Adoption and Class Differences
How can adoptive parents cross class boundaries more gracefully?
Posted May 24, 2014
In this post, E. Kay Trimberger, a professor at Sonoma State University, addresses the question: How can adoptive parents cross class boundaries more gracefully?
As a result of my inability to cross social class boundaries, my adopted son in his early twenties taunted me by saying, “You’re not a racist, but you’re a classist.”
Before adopting a mixed-race, black boy at infancy who is now thirty-three, I always led a solidly middle-class existence, both in growing up and as an adult. My extended family, my friends and my colleagues were also white and middle class - not rich, but certainly not poor. My only black friend was a colleague who lived fifty miles away and had children who were much older than my son. Berkeley, California where I live, and my neighborhood on the flats in south Berkeley where I moved when my son was four, are mixed race and mixed class. But I never crossed the invisible race and class boundaries.
By the time he was twelve, my extroverted son made friends with boys and then with girls from families very different from mine. He was friends briefly with a few rich white kids from the hills and suburbs, with whom he, as well as I, felt uncomfortable. He made many more friends with blacks and ethnic minorities from more marginal class backgrounds, many with disrupted families. I never criticized my son’s choice of friends and usually welcomed them into our home, but rarely did I get to know their parents or visit their houses. I didn’t know how to relate to people who lived in small, cramped apartments, whose incomes were irregular and precarious, who sometimes didn’t have any food in the house, who didn’t have regular meal times together, and who had family members who were in jail and/or drug users.
In retrospect, I wish I had tried to reach out to some of these parents and to find individuals to whom I could forge a personal connection. In so doing, I might have prevented the worlds divided by race and class in which my son and I now live, amicably but separately.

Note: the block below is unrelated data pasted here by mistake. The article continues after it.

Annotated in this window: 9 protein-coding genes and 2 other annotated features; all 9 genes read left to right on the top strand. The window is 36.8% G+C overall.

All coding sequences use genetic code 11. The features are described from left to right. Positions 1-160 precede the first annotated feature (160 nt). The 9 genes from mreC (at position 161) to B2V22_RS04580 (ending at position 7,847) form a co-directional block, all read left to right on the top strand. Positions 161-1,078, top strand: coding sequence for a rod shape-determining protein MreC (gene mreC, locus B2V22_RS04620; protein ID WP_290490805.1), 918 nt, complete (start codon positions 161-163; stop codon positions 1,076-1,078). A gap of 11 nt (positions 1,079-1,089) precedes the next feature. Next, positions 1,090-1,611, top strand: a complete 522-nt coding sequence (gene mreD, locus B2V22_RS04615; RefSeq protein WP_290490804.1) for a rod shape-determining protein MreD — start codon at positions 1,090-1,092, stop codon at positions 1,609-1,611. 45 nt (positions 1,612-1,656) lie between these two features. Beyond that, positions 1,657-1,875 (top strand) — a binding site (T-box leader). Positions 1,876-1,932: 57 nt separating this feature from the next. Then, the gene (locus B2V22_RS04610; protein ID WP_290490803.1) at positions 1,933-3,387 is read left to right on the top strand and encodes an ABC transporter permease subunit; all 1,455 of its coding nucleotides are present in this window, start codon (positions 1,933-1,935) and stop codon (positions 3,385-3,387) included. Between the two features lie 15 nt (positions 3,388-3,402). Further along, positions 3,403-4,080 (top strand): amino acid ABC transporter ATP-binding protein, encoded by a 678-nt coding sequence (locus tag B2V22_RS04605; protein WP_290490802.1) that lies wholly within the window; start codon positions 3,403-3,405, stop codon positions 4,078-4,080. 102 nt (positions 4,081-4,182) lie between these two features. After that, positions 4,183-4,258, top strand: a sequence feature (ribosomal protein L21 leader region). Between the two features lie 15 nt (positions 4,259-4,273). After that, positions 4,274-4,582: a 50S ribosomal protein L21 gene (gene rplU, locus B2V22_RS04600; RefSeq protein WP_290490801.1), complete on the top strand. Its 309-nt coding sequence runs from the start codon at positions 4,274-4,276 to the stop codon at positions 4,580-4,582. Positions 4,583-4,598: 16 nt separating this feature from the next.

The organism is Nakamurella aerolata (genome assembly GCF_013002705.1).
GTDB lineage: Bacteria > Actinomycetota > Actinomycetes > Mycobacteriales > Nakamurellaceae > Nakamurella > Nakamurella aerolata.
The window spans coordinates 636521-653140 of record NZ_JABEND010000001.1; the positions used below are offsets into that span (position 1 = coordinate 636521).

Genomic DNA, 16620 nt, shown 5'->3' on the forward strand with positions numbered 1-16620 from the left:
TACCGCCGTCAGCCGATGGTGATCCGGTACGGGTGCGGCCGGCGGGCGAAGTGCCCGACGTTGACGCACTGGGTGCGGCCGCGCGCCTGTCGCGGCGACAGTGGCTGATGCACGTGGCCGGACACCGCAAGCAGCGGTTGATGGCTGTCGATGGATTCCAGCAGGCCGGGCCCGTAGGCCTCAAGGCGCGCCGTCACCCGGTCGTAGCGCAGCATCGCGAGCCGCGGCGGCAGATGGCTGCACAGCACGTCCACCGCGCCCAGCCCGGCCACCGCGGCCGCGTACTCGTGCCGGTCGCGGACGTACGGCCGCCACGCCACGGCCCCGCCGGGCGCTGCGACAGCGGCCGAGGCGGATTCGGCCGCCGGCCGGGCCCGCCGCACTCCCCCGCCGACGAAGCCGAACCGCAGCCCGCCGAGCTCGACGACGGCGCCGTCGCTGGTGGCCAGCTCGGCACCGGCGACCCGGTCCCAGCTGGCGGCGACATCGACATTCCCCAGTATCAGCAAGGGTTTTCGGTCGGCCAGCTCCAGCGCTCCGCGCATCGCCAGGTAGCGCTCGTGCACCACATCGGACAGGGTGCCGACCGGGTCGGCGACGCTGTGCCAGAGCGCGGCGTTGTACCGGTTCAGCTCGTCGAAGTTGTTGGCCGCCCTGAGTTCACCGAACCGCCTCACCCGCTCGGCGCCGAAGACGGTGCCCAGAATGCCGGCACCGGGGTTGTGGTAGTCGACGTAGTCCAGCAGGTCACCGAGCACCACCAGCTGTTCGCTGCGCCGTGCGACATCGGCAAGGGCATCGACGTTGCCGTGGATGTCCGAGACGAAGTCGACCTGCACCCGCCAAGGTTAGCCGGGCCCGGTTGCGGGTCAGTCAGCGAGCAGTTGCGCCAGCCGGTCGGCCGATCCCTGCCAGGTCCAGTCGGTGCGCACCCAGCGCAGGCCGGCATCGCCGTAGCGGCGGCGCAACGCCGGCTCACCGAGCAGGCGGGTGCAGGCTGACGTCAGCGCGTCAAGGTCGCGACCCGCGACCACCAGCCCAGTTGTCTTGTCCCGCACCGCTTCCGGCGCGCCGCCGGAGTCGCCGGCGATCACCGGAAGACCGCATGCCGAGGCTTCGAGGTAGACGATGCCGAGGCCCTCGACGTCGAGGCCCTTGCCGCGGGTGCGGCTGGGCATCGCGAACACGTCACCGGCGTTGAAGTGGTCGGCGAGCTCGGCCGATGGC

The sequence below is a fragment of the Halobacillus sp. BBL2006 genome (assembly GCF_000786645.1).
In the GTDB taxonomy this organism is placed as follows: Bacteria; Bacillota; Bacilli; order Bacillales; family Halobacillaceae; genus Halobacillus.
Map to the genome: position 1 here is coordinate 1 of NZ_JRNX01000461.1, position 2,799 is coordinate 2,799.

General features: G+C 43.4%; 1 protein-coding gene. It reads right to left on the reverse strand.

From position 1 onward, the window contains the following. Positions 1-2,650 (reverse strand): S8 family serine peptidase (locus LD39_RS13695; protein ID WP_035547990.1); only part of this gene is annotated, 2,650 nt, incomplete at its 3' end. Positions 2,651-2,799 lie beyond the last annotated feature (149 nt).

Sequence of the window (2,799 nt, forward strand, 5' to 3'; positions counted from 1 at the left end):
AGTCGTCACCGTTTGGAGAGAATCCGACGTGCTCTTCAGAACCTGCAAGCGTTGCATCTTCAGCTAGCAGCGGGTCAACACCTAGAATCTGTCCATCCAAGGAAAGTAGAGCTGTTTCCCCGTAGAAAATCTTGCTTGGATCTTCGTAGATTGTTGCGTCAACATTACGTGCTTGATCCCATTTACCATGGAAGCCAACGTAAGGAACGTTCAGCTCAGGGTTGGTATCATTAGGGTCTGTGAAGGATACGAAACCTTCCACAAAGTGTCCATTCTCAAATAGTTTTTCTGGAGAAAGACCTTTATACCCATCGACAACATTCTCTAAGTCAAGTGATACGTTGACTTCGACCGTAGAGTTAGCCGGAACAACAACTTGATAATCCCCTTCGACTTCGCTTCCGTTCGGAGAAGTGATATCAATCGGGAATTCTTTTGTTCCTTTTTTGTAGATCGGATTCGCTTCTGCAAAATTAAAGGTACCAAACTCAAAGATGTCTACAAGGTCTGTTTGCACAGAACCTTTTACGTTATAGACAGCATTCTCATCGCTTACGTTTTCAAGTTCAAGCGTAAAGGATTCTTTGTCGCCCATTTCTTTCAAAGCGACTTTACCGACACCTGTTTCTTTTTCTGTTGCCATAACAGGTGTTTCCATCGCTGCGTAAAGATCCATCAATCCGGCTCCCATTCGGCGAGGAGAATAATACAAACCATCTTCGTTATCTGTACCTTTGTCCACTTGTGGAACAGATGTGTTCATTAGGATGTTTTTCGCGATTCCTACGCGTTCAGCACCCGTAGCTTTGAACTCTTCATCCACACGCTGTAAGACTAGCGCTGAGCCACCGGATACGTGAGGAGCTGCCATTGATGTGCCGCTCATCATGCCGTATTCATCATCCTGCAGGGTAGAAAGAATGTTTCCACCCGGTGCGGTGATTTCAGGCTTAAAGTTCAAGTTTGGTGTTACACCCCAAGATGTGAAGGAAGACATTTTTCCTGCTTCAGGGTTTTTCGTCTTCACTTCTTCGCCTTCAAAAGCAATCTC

I helped my son at age twenty-five find his white birth mother and black birth father, who were welcoming to him and to me. They introduced him to half-siblings, all of whom were biracial, and to extended family members. The birth mother invited him to live with her for some months in Louisiana. Two years after this reunion, I accepted his invitation to visit and meet these families. Later, after my son had returned to California, I went by myself again to visit his relatives on both the white and black side. In reunion with these birth families, I was able to cross class boundaries. The key was finding Individuals with personal qualities that I liked and to whom I could respond, despite economic and life style differences.
I like his birth mother, who lives in a trailer, has only a high school education, works as a sales women and has addiction problems. (I am a tenured professor with a Ph.D. who owns my own home.) She is open and accepting and did a good job raising her other children. I appreciate her extended white family who accepted, and helped raise, her biracial children. I became friends with the black woman who recently married his birth father. She is warm and responsible and invited my son to live with them for awhile. Through her, I relate to the birth father, who is reticent and who has been in and out of jail most of his life for petty crimes related to drugs. The wife initiated an e-mail correspondence and occasional phone calls with me. Sometimes, I now take the initiative. We confide our similar problems with husband and son. Recently, she called to tell me about some health problems my son faced here in Oakland, ones that I knew nothing about but which he had confided to his Louisiana sister.
Any parent may face the issue of a child becoming friends with children from a different social class (higher or lower) with lifestyles with which they are unfamiliar or uncomfortable. This may be especially true in communities that are racially, ethnically and economically diverse. But adoptive parents are more likely to face this issue. In both domestic and international adoptions, parents who adopt are usually more affluent than birth families. In open adoptions there may be considerable contact with biological parents and their extended families with class differences. Even in closed adoptions where there is little information about the birth parents, adoptees may actively seek out friends from lower economic classes. They may do this as a way to form an identity, because there is less pressure to achieve, and/or because their interests and abilities have a genetic component. (See article Adoption and Genetics: Implications for Adoptive Parents.)
I hope that adoption educators and post adoption support groups will address the topic of class differences in adoption and provide a space for adoptive parents to talk about these issues.
Sociologist E. Kay Trimberger is writing a book tentatively titled, Creole Son: An Adoptive Mother’s Story of Nurture and Nature. You can reach her through her web site: www.ekaytrimberger.com or by e-mail at firstname.lastname@example.org